Bahrain to Provide Fast-Track Setup Program for Fintech Startups
Bahrain has introduced a fast-track process for fintech startups looking to do business in the country.
The Bahrain Economic Development Board (EDB) has introduced a new program to attract more startups to the country.
According to a press release on Oct. 29, the investment promotion agency for the Kingdom of Bahrain has introduced a fast-track setup program for startups looking to do business there.
The new initiative will provide an expedited entry process covering visa requirements, residency and business registration processes. It also offers guidance from the country’s incubators and accelerators, as well as access to grants and financial supports.
In its statement, the EDB lauds Bahrain as a better place to do business than its neighbors and notes its accepting policy toward the cryptocurrency and open banking industries. The EDB stated:
“The Kingdom's pioneering, agile and flexible regulatory framework allows it to regulate emerging technologies – such as open banking and cryptocurrencies – in a way other jurisdictions simply cannot. Thanks to this, Bahrain has earned a reputation as the region's de facto test-bed for cutting edge technologies.”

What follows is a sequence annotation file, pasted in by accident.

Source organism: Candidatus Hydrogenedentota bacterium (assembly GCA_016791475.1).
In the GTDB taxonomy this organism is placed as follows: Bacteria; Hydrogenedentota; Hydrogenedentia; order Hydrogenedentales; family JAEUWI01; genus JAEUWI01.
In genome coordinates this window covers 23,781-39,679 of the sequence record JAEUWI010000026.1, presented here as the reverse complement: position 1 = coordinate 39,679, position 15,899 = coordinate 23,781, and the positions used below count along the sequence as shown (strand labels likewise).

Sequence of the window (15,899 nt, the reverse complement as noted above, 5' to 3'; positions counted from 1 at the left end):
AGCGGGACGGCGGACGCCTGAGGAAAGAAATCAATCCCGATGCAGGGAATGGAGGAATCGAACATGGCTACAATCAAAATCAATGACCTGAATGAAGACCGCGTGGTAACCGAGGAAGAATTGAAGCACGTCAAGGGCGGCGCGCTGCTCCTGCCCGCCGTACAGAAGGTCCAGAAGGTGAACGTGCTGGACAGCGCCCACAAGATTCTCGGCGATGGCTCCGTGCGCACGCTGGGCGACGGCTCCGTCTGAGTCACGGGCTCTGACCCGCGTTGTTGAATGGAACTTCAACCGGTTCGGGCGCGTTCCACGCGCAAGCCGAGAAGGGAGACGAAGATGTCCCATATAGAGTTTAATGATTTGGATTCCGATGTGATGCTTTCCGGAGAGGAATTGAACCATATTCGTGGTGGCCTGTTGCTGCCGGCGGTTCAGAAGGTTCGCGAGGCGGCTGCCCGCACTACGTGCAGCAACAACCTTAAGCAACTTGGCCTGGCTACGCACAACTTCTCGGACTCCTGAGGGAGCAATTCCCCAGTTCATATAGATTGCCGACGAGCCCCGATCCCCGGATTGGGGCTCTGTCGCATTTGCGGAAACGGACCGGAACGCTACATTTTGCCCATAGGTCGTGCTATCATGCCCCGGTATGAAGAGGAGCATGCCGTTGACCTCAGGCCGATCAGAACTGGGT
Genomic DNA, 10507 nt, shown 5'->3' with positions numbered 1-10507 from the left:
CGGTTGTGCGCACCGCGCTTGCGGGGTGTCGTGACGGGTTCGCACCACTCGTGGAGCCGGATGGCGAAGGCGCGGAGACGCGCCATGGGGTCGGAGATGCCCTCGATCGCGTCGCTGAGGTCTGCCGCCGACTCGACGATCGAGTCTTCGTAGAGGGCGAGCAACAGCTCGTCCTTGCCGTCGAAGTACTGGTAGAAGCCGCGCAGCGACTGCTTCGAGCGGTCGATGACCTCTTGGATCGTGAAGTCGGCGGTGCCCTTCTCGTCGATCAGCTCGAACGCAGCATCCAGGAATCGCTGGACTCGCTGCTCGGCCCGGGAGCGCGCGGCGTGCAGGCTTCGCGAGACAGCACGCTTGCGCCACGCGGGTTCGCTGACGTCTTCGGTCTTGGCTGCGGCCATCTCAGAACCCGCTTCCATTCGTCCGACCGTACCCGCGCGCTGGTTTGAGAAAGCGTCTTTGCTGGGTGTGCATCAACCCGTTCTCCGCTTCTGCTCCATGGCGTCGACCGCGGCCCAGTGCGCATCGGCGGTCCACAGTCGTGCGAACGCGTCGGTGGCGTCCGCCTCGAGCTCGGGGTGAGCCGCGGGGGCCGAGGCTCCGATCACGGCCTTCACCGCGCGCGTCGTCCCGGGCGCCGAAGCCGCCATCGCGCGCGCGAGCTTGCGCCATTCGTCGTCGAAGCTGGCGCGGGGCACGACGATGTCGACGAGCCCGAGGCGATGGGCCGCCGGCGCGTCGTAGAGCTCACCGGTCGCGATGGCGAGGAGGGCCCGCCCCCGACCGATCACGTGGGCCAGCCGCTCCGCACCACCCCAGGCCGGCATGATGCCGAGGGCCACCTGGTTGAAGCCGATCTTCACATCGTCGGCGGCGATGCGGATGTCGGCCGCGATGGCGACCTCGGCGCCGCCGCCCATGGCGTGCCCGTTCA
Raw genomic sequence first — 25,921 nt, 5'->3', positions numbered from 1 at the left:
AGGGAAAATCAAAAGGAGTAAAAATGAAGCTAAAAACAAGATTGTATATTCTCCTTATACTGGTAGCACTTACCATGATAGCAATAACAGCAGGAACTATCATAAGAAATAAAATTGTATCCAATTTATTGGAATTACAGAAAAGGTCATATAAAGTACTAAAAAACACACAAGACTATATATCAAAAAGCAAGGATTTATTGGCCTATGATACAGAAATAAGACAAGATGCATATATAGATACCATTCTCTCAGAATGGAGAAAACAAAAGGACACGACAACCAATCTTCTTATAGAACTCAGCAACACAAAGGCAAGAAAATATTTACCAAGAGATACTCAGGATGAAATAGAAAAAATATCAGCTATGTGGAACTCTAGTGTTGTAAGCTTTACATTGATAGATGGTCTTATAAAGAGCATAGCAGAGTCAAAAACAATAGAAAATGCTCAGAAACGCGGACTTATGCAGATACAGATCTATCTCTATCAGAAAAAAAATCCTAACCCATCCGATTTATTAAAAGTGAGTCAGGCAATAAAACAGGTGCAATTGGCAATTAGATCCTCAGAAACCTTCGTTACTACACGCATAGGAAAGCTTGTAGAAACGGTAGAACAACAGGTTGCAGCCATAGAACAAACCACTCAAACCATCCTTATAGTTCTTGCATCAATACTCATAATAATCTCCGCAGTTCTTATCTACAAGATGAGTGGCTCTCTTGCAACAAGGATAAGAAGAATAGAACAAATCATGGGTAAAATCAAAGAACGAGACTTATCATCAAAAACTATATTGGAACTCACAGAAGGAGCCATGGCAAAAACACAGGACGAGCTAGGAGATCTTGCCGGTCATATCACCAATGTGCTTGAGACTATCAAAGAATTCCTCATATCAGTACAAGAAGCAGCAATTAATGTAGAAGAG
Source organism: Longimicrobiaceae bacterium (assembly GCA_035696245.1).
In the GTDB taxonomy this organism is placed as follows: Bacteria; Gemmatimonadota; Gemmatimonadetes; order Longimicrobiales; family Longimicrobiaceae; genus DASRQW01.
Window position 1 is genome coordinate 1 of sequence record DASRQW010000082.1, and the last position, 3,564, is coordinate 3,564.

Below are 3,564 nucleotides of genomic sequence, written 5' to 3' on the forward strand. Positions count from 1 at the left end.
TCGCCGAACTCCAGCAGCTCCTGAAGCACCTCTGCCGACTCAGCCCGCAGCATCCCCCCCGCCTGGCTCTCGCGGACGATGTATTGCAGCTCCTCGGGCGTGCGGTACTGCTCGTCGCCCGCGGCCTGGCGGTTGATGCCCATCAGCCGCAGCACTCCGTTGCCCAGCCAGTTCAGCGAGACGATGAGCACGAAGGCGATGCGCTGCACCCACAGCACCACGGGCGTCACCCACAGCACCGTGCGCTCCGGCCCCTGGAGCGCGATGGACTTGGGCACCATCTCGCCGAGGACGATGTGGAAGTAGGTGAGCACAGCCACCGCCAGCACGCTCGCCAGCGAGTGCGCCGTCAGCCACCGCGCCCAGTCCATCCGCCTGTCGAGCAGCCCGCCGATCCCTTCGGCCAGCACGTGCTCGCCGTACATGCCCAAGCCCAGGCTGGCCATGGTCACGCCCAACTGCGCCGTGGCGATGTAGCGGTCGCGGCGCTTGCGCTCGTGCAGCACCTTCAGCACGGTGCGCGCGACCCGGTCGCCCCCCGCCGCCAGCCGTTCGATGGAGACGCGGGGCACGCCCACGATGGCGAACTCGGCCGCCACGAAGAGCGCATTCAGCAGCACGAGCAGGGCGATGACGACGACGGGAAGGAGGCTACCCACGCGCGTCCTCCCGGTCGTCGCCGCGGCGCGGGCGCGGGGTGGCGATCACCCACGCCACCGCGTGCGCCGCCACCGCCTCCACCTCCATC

Middle Eastern countries look to blockchain in pivot away from hydrocarbons
Various countries in the Middle East are competing to become the leading tech hub of the area as economic planning authorities diversify their respective national economies beyond hydrocarbons like oil and gas.
The United Arab Emirates has been actively pursuing development in blockchain and artificial intelligence technologies. In October, the country’s Securities and Commodities Authority drafted a resolution on regulating crypto assets, which will purportedly provide more clarity for crypto-related projects in the country.
In September, the UAE’s Ministry of Health and Prevention launched a blockchain system for recording and sharing healthcare data.
Dubai introduced its Dubai Blockchain Strategy 2020, in which it sets goals to become the first “blockchain-powered” city by that year. As part of that goal, the Department of Economic Development in Dubai announced its move to a blockchain-based unified business registry platform earlier last month.
In February 2019, the Central Bank of Bahrain introduced a regulatory sandbox for blockchain firms to experiment and develop new concepts without worrying about compliance issues. That same month, Shariah-compliant cryptocurrency exchange Rain became the first digital asset exchange to complete the sandbox.